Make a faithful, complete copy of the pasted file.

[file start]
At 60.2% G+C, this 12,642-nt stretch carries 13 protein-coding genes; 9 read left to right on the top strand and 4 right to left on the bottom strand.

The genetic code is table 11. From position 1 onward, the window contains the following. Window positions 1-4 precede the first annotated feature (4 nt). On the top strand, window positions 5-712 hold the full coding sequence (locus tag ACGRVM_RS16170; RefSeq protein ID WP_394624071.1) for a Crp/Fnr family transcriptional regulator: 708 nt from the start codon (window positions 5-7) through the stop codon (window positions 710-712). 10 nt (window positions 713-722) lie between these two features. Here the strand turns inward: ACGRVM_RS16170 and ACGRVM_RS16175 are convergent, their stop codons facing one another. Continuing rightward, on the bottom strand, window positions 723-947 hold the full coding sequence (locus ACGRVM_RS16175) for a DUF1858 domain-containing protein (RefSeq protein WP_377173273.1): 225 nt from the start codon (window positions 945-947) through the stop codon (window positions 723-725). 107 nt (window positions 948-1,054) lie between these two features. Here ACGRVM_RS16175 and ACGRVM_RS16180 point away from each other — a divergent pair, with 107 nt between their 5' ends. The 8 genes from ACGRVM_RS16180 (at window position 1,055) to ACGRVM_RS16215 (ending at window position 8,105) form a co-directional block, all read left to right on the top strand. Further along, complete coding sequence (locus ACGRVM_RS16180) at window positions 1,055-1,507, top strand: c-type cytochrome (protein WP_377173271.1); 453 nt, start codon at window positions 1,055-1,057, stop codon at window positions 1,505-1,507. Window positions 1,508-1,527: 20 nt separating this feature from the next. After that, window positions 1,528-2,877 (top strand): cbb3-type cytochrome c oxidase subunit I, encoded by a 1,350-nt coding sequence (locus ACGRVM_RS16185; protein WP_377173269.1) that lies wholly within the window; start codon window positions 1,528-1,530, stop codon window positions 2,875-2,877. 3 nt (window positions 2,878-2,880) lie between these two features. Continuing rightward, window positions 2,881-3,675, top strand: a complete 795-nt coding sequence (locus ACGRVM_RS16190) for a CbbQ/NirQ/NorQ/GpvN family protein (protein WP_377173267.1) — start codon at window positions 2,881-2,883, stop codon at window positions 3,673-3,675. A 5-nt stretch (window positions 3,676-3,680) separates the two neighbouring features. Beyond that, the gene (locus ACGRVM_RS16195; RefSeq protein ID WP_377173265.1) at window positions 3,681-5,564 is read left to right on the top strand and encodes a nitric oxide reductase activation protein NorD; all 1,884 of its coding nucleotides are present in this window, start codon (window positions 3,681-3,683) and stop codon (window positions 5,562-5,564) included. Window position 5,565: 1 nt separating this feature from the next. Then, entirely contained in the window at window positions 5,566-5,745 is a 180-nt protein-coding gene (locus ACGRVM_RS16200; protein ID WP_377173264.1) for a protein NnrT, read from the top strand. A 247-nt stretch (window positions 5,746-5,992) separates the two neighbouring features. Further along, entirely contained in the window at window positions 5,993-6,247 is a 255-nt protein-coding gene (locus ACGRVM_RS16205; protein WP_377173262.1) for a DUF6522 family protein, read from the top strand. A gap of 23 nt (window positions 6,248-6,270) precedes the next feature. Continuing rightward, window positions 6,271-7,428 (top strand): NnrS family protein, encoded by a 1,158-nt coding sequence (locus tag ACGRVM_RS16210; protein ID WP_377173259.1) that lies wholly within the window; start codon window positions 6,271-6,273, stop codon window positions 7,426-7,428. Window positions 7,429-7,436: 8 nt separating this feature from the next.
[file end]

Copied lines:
At 60.2% G+C, this 12,642-nt stretch carries 13 protein-coding genes; 9 read left to right on the top strand and 4 right to left on the bottom strand.

The genetic code is table 11. From position 1 onward, the window contains the following. Window positions 1-4 precede the first annotated feature (4 nt). On the top strand, window positions 5-712 hold the full coding sequence (locus tag ACGRVM_RS16170; RefSeq protein ID WP_394624071.1) for a Crp/Fnr family transcriptional regulator: 708 nt from the start codon (window positions 5-7) through the stop codon (window positions 710-712). 10 nt (window positions 713-722) lie between these two features. Here the strand turns inward: ACGRVM_RS16170 and ACGRVM_RS16175 are convergent, their stop codons facing one another. Continuing rightward, on the bottom strand, window positions 723-947 hold the full coding sequence (locus ACGRVM_RS16175) for a DUF1858 domain-containing protein (RefSeq protein WP_377173273.1): 225 nt from the start codon (window positions 945-947) through the stop codon (window positions 723-725). 107 nt (window positions 948-1,054) lie between these two features. Here ACGRVM_RS16175 and ACGRVM_RS16180 point away from each other — a divergent pair, with 107 nt between their 5' ends. The 8 genes from ACGRVM_RS16180 (at window position 1,055) to ACGRVM_RS16215 (ending at window position 8,105) form a co-directional block, all read left to right on the top strand. Further along, complete coding sequence (locus ACGRVM_RS16180) at window positions 1,055-1,507, top strand: c-type cytochrome (protein WP_377173271.1); 453 nt, start codon at window positions 1,055-1,057, stop codon at window positions 1,505-1,507. Window positions 1,508-1,527: 20 nt separating this feature from the next. After that, window positions 1,528-2,877 (top strand): cbb3-type cytochrome c oxidase subunit I, encoded by a 1,350-nt coding sequence (locus ACGRVM_RS16185; protein WP_377173269.1) that lies wholly within the window; start codon window positions 1,528-1,530, stop codon window positions 2,875-2,877. 3 nt (window positions 2,878-2,880) lie between these two features. Continuing rightward, window positions 2,881-3,675, top strand: a complete 795-nt coding sequence (locus ACGRVM_RS16190) for a CbbQ/NirQ/NorQ/GpvN family protein (protein WP_377173267.1) — start codon at window positions 2,881-2,883, stop codon at window positions 3,673-3,675. A 5-nt stretch (window positions 3,676-3,680) separates the two neighbouring features. Beyond that, the gene (locus ACGRVM_RS16195; RefSeq protein ID WP_377173265.1) at window positions 3,681-5,564 is read left to right on the top strand and encodes a nitric oxide reductase activation protein NorD; all 1,884 of its coding nucleotides are present in this window, start codon (window positions 3,681-3,683) and stop codon (window positions 5,562-5,564) included. Window position 5,565: 1 nt separating this feature from the next. Then, entirely contained in the window at window positions 5,566-5,745 is a 180-nt protein-coding gene (locus ACGRVM_RS16200; protein ID WP_377173264.1) for a protein NnrT, read from the top strand. A 247-nt stretch (window positions 5,746-5,992) separates the two neighbouring features. Further along, entirely contained in the window at window positions 5,993-6,247 is a 255-nt protein-coding gene (locus ACGRVM_RS16205; protein WP_377173262.1) for a DUF6522 family protein, read from the top strand. A gap of 23 nt (window positions 6,248-6,270) precedes the next feature. Continuing rightward, window positions 6,271-7,428 (top strand): NnrS family protein, encoded by a 1,158-nt coding sequence (locus tag ACGRVM_RS16210; protein ID WP_377173259.1) that lies wholly within the window; start codon window positions 6,271-6,273, stop codon window positions 7,426-7,428. Window positions 7,429-7,436: 8 nt separating this feature from the next.